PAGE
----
In the Retail sector, i-DTC repayments have averaged 73 days in the first quarter of 2021, which represents an increase of 11 days quarter-on-quarter (62 days in 4Q 2020). The sector remains highly at risk with the uneven economic recovery and due to changing safety measures which directly impact their ability to trade. MCO 2.0 is reported to have affected 90% of retail organisations as shared by the Bumiputera Retailers Organisation. Consumers have also likely reduced their disposable income spending, given job uncertainties. Malaysians may also have shifted their retail buying behaviour with more consumers turning to e-commerce as a retail purchasing channel. The sector has recorded a two-decade low performance with a contraction of 16.3% in 2020, where foot traffic fell to almost zero as people had to stay at home.
Similarly, the Services sector is also facing intense headwinds as services like tourism, employment agencies, rental & leasing services, advertising, and media have all faced revenue reductions. The i-DTC numbers for the services sector are averaging 87 days for 1Q 2021. However, both February and March 2021 recorded 91 days, respectively - the highest since July 2020 (85 days). Among all the industries, the services sector may require the most attention and effort to recover. Governmental measures could help the sector take on these headwinds and initiatives like ‘PEMERKASA’ will be a vital lifeline to this sector.
While Malaysia has entered MCO 3.0, businesses have also learned and adapted to the new ways of managing their operations. They are now better positioned to deal with the social and economic conditions that MCO 3.0 might bring. While the recent closure of popular malls listed under HIDE (Hotspot Identification for Dynamic Engagement) is necessary, it will present new sets of challenges to businesses and it may affect payment collection days for 2Q 2021. Businesses need to stay resilient and risk mitigation remains one of the key factors in recovering the economy.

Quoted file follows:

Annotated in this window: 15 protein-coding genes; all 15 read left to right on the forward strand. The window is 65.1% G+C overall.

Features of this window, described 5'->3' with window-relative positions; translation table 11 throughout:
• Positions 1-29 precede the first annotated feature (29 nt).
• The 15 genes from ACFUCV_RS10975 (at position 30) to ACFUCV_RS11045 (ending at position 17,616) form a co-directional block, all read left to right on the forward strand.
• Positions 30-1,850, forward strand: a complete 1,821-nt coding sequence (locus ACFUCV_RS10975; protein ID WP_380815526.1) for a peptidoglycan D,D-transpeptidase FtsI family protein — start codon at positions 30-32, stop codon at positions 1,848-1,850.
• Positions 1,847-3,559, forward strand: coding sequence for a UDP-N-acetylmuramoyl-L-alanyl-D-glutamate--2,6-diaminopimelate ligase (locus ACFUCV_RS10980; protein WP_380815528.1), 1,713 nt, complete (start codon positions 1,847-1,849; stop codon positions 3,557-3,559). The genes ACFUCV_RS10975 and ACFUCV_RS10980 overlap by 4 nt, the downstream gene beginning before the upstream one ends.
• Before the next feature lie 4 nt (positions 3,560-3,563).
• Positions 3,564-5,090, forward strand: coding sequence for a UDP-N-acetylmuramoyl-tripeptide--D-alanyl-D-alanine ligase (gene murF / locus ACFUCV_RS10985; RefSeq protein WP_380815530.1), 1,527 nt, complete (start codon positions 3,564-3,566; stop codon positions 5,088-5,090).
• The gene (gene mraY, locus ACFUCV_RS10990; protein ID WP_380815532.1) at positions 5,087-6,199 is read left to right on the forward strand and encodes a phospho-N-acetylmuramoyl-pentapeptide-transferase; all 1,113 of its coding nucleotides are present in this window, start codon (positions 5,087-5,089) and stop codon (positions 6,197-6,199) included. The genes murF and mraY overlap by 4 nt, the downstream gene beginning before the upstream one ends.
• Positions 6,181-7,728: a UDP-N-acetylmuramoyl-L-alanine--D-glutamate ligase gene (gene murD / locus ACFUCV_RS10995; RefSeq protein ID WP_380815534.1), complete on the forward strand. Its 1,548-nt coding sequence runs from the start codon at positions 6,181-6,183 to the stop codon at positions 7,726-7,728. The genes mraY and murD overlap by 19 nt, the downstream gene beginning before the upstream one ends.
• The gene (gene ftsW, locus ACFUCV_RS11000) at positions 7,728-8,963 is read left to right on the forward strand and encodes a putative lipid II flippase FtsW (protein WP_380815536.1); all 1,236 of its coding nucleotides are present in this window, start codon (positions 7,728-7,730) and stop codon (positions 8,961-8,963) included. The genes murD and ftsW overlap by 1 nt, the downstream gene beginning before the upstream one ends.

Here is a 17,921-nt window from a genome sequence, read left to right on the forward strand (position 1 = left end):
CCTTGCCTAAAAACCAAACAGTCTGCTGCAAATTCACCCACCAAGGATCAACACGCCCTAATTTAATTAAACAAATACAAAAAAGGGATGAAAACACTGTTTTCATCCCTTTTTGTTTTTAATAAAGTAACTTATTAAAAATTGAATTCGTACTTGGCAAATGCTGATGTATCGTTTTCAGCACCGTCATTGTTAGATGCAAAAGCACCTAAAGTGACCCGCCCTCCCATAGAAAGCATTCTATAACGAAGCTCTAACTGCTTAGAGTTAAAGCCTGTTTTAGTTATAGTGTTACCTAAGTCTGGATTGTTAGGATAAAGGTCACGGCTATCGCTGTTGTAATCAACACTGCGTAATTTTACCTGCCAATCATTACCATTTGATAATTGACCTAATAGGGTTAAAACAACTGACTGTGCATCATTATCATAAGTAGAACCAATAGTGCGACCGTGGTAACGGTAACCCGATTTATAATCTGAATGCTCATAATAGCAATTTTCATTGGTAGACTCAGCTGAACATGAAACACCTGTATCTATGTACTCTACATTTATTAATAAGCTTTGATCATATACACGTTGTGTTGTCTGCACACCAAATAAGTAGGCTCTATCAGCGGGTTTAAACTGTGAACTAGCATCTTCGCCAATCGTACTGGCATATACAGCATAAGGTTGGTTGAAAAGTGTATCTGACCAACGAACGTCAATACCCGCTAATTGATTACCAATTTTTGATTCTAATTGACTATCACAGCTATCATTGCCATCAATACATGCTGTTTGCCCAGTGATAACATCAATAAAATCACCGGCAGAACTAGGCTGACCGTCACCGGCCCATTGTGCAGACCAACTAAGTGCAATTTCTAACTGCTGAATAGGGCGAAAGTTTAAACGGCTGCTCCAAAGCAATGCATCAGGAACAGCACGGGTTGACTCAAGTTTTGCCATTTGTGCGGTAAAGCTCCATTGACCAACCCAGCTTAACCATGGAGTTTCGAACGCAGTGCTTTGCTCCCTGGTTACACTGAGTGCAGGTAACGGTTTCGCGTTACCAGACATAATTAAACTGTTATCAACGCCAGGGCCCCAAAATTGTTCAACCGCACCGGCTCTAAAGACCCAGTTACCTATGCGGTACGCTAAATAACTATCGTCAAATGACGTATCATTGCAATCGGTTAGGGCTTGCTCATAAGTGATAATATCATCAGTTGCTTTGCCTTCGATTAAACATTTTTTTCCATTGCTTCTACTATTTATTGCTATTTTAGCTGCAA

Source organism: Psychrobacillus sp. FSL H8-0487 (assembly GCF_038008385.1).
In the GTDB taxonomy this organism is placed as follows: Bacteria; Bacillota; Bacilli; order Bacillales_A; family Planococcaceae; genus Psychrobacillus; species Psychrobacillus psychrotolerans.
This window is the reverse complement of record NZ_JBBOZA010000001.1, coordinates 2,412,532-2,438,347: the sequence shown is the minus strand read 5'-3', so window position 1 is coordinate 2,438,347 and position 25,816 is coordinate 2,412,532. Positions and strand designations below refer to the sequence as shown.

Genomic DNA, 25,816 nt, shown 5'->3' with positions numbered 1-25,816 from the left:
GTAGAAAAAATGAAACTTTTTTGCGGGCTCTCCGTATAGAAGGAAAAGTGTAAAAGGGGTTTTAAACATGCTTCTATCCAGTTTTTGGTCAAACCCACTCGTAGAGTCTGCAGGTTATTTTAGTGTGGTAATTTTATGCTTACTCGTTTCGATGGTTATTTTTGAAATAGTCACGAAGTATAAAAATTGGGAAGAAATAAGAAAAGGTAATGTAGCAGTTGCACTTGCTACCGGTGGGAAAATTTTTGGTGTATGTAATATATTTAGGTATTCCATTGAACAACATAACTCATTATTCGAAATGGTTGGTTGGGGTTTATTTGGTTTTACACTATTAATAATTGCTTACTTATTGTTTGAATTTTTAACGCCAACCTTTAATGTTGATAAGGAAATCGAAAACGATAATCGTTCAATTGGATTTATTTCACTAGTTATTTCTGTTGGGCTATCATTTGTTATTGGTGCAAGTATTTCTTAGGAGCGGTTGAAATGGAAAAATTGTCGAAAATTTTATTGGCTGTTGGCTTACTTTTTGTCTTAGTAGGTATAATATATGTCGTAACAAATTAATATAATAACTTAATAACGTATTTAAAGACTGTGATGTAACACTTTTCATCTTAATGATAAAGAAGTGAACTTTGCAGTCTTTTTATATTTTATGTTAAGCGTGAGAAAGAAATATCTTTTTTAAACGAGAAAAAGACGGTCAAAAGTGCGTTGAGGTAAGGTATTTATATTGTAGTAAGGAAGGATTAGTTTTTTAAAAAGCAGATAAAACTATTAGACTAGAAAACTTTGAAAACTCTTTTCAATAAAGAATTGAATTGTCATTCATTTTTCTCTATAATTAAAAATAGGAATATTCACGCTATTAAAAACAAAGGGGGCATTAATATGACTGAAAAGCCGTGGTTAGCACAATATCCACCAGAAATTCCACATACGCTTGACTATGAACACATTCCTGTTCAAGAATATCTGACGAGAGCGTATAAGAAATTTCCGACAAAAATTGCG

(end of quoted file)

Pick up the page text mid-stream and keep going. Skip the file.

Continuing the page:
“With the uneven and volatile nature of this current economic environment, companies need to lean into adopting more business intelligence tools to manage credit risk on an ongoing and agile basis,” advised Lai. “Areas like performance, delinquencies, affordability and exposure can quickly change with inherent macroeconomic risks. Ongoing monitoring of business partners and access to new analysis from non-traditional data sources may provide better insight into changing behavioural trends and inform effective strategies and responses to better adapt, survive and thrive during these uncertain times.
“In particular, it is critical for SMEs to transform quickly and embrace digital technologies to stay relevant and operate in a movement restricted environment. Continuing to onboard new customers through digital authentication tools such as eKYC ensures that they can grow new businesses remotely and with confidence.”